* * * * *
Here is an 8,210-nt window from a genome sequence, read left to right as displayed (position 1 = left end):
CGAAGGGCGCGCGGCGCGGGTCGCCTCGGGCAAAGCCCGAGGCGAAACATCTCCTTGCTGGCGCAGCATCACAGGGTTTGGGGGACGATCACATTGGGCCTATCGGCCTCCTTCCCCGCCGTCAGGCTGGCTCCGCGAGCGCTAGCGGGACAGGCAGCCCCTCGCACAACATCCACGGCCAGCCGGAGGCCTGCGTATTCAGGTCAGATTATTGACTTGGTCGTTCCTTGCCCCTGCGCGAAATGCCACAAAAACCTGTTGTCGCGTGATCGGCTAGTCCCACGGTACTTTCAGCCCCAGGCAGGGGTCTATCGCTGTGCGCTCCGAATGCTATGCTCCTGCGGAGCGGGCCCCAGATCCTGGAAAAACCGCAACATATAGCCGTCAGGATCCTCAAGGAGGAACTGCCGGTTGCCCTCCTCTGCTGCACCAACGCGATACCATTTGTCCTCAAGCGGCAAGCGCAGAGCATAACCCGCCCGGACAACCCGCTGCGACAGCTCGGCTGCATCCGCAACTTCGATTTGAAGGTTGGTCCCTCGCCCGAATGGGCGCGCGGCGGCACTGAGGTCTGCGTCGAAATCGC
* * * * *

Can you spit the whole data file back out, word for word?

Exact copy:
Here is an 8,210-nt window from a genome sequence, read left to right as displayed (position 1 = left end):
CGAAGGGCGCGCGGCGCGGGTCGCCTCGGGCAAAGCCCGAGGCGAAACATCTCCTTGCTGGCGCAGCATCACAGGGTTTGGGGGACGATCACATTGGGCCTATCGGCCTCCTTCCCCGCCGTCAGGCTGGCTCCGCGAGCGCTAGCGGGACAGGCAGCCCCTCGCACAACATCCACGGCCAGCCGGAGGCCTGCGTATTCAGGTCAGATTATTGACTTGGTCGTTCCTTGCCCCTGCGCGAAATGCCACAAAAACCTGTTGTCGCGTGATCGGCTAGTCCCACGGTACTTTCAGCCCCAGGCAGGGGTCTATCGCTGTGCGCTCCGAATGCTATGCTCCTGCGGAGCGGGCCCCAGATCCTGGAAAAACCGCAACATATAGCCGTCAGGATCCTCAAGGAGGAACTGCCGGTTGCCCTCCTCTGCTGCACCAACGCGATACCATTTGTCCTCAAGCGGCAAGCGCAGAGCATAACCCGCCCGGACAACCCGCTGCGACAGCTCGGCTGCATCCGCAACTTCGATTTGAAGGTTGGTCCCTCGCCCGAATGGGCGCGCGGCGGCACTGAGGTCTGCGTCGAAATCGC